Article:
|R||Soyuz 5||15-1-1969||Volynov, Teliseyev, Khrunov||46||72 hrs. 46 mins.||Rendezvous with Soyuz 4; Yeliseyev and Khrunov trandfer to Soyuz 4.|
|US||Apollo 9||3-3-1969||McDivitt, Scott, Schweickart||151||241 hrs. 01 mins.||Low earth orbit, docking with Lunar Module (LM).|
|US||Apollo 10||18-5-1969||Stafford, Cernan, Young||Lunar orbital 31||192 hrs. 03 mins.||Descent to within 9 miles of moon.|
|US||Apollo 11||16-7-1969||Armstrong, Aldrin, Collins||Lunar orbital 31||195 hrs. 18 mins.||Armstrong and Aldrin on the moon. Time spent on moon 21 hrs. 38 mins.|
|US||Apollo 12||14-11-1969||Conrad, Bean, Gordon||Lunar orbital 45||244 hrs. 36 mins.||Living and working on the moon. ALSEP station instruments.|
|US||Apollo 13||11-4-1970||Lovell, Haise, Swigert||Lunar orbital 01||142 hrs. 54 mins.||Blast oxygen tank, did not land on the moon.|
|US||Apollo 14||31-1-1971||Shepard, Mitchell, Roosa||Lunar orbital 34||216 hrs. 02 mins.||Long walk on the moon, wheelbarrow.|
|US||Apollo 15||25-7-1971||Scott, Irwin, Worden||Lunar orbital 74||295 hrs. 11 mins.||Focus on science, lunar vehicle.|
|US||Apollo 16||16-4-1972||Young, Duke, Mattingly||Lunar orbital 64||265 hrs. 51 mins.||Extended stay on the moon, lunar vehicle.|
|US||Apollo 17||7-12-1972||Cernan, Schmitt, Evans||Lunar orbital 75||301 hrs. 51 mins.||Longest crewed lunar landing mission (12 days 14 hours), greatest distance from a spacecraft during an extravehicular activity of any type (7.6 kilometers (4.7 mi)), longest total lunar surface extravehicular activities (22 hours 4 minutes), largest lunar sample return (approximately 115 kg or 254 lb), longest time in lunar orbit (6 days 4 hours), and most lunar orbits (75). Cernan last Apollo astronaut on the moon (14-12-1972).|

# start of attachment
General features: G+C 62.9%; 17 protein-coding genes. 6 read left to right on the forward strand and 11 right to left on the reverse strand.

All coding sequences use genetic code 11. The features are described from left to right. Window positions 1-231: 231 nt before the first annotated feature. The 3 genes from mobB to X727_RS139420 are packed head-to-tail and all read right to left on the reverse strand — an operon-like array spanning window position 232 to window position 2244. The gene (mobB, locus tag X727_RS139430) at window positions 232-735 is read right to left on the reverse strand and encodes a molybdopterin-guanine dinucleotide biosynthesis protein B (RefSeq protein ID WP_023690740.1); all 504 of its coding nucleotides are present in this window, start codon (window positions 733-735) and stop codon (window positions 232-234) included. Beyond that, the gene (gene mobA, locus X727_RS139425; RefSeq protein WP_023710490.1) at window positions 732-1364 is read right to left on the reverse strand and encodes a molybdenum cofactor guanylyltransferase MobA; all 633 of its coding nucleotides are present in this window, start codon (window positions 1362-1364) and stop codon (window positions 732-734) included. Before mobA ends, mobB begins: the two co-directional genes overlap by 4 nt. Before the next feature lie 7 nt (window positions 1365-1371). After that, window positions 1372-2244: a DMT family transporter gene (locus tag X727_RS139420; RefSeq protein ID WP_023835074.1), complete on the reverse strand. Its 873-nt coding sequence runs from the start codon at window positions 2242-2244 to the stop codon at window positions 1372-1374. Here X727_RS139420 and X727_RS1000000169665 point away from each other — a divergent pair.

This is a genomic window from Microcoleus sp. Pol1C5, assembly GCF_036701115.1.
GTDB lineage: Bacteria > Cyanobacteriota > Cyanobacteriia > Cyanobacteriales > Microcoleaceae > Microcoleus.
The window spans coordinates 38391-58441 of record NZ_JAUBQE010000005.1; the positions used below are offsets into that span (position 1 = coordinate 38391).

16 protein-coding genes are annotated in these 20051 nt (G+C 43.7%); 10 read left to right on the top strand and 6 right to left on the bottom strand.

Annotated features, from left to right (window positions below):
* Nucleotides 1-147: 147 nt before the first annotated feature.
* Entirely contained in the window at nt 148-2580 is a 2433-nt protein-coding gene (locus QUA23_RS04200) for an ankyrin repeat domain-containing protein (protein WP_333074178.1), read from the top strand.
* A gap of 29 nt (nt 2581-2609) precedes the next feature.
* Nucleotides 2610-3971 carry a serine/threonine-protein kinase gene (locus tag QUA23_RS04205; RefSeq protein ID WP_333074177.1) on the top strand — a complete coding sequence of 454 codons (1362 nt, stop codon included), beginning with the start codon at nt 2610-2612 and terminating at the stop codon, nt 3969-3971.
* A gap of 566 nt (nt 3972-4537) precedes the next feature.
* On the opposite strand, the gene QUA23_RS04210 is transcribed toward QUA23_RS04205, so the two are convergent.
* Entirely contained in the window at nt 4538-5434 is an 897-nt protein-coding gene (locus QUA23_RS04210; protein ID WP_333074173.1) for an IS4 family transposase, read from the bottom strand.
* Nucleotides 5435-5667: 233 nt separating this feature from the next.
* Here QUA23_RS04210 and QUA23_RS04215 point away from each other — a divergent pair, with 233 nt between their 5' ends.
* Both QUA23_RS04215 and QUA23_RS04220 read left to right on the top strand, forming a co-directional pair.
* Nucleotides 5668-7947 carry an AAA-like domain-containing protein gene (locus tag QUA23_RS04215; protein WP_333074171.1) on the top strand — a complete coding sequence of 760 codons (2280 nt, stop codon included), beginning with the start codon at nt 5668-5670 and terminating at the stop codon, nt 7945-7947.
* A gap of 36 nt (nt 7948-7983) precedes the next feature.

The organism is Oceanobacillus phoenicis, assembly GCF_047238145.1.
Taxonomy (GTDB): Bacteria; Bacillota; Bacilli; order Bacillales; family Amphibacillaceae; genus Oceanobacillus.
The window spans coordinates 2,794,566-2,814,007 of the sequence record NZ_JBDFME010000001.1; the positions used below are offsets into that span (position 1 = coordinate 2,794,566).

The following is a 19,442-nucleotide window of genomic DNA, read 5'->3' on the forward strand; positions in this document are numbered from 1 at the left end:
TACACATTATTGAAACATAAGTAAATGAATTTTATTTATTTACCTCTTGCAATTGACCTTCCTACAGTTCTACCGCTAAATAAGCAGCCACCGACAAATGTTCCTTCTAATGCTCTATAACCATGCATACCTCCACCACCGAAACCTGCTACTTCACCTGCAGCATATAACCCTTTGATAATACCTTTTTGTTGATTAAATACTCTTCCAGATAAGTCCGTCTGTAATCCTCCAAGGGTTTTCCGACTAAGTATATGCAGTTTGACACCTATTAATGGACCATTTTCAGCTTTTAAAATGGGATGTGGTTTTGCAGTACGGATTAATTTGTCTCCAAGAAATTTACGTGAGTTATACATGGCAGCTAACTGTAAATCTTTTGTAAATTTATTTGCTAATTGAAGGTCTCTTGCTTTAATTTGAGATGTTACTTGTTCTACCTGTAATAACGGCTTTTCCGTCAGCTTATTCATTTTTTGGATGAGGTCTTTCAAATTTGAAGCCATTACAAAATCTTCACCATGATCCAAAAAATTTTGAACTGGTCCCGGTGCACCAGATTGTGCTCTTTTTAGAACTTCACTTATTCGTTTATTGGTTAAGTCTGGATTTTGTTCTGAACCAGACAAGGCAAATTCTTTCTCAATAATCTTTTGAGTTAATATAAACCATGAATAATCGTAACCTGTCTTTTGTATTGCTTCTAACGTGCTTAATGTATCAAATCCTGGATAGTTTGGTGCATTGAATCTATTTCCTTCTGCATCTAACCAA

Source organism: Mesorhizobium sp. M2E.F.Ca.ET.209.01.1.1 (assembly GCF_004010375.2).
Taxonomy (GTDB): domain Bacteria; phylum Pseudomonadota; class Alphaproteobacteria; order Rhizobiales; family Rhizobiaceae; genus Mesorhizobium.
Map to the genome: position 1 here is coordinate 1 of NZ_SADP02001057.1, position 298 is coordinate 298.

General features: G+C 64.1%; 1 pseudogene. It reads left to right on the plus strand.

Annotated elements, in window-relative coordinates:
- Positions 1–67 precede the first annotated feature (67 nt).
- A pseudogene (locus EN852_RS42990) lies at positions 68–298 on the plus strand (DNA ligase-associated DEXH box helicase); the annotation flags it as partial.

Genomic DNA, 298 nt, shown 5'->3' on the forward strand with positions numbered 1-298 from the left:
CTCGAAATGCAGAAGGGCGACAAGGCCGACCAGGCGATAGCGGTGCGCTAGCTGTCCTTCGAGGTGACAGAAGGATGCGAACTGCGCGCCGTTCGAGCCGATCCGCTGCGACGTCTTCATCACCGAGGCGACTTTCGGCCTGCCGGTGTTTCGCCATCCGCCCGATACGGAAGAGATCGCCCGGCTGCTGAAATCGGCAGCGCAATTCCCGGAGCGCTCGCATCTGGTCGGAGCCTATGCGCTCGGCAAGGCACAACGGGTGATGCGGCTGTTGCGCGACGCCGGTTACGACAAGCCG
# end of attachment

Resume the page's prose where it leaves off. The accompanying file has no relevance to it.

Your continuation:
Astronaut team (2022)
- Chief Astronaut: Reid Wiseman.
- 42 active astronauts, 10 candidate astronauts.
- Landing vertical (navy helicopter).
- Landing in snow (navy helicopter).
- Southpole at the Moon and Mars with weird sun-angles (VR).
- Geology (Mars geology time-scale and collecting samples) (Iceland).
- Space training (ISS).
- Moon and Mars surface (swimmingpool).
- Orion (Crew Trainer at JSC).
Artemis I (16-11-2022)
- Male torso called Commander Moonikin Campos. In commander’s seat to provide data on what crew members may experience in flight. In Orion Crew Survival System suit. Named after a key player in bringing Apollo 13 safely back to Earth. Arturo Campos was an electrical engineer who developed a plan to provide the command module with enough electrical power to navigate home safely after an oxygen tank aboard the service module of the Apollo spacecraft ruptured. Commander Moonikin Campos is outfitted with sensors to provide data on what crew members may experience in flight, continuing Campos’ legacy of enabling human exploration in deep space.
- Female torso called Helga. To measure radiation. Without radiation protection vest.
- Female torso called Zohar. To measure radiation. With radiation protection vest (AstroRad).
Artemis II (2024)
- 03-04-2023 NASA reveals the crew for Artemis II. NASA announced that former U.S. Navy fighter pilots Reid Wiseman and Victor Glover, veteran space station astronaut Christina Koch, and rookie Canadian astronaut Jeremy Hansen will crew the Artemis 2 mission to fly around the far side of the moon as soon as late next year (2024), a test flight that will carry the foursome farther from Earth than any humans in history.
- 01-07-2023 Start training (18 months). Kick-off by Charles Duke (Apollo 16). All of these astronauts were born after Charles Duke’s landing on the moon in 1972.
- 02-07-2023 First lessons: Lunar orbital mechanics (for Earth horizon navigation).
- Reid Wiseman, commmander, USA
- Victor Glover, pilot, USA
- Christina Koch, mission specialist, USA
- Jeremy Hansen, mission specialist, Canada
Artemis III (Moon landing)
Artemis IV (09-2028)
- ESA Astronaut, t.b.a. Alexander Gerst (Germany)?
Artemis V (09-2029)
- ESA Astronaut t.b.a. Thomas Pesquet (France)?